June 1, 2004
One of the advantages of VoIP is that it eliminates geographic boundaries traditionally associated with voice networks, allowing users to travel while making and receiving phone calls as if they were at home or their office. However, this convenience creates some technical challenges for enhanced 911 services, including the ability to identify the caller’s location when an emergency call is made from a telephone or other device that does not remain fixed.
Groups such as Alliance for Telecommunications Industry Solutions (ATIS), which develops communications and information technology standards, are launching policy committees to work with the National Emergency Number Association (NENA) to create technical solutions allowing VoIP customer to reach 911 call centers during emergencies.
In response to a call from the FCC, Nortel Networks has submitted a proposal for an architectural framework that will enable operators at public safety answering points (PSAPs) to respond to emergency calls and quickly determine the precise location of the caller by coupling of VoIP interfaces with field-proven E911 technology used in today’s wireless networks. The proposal will be reviewed as part of NENA’s ongoing work in the development of short- and long-term solutions for E911 access.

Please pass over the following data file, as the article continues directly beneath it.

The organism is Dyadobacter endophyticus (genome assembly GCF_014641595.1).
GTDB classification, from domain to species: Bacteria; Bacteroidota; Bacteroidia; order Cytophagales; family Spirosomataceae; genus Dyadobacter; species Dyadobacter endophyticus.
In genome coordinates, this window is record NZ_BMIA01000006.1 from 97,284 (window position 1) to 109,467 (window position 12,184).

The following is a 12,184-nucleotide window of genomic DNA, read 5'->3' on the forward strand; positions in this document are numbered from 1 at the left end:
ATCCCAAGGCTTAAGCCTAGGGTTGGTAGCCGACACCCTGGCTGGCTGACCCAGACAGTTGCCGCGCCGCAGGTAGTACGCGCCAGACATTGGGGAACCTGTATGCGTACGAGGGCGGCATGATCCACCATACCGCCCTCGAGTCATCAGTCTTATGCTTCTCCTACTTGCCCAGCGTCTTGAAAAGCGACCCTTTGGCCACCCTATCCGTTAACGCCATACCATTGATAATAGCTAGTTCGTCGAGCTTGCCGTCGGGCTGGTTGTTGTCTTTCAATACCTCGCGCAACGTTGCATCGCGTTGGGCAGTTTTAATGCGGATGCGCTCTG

Meanwhile service providers are grappling with ways to solve the problem now. Upon completion of its acquisition of hosted IP PBX provider GoBeam Inc., broadband provider Covad Communications Group Inc., for example, plans to immediately introduce VoIP business offerings, which support enhanced 911, in the same footprint as its broadband availability.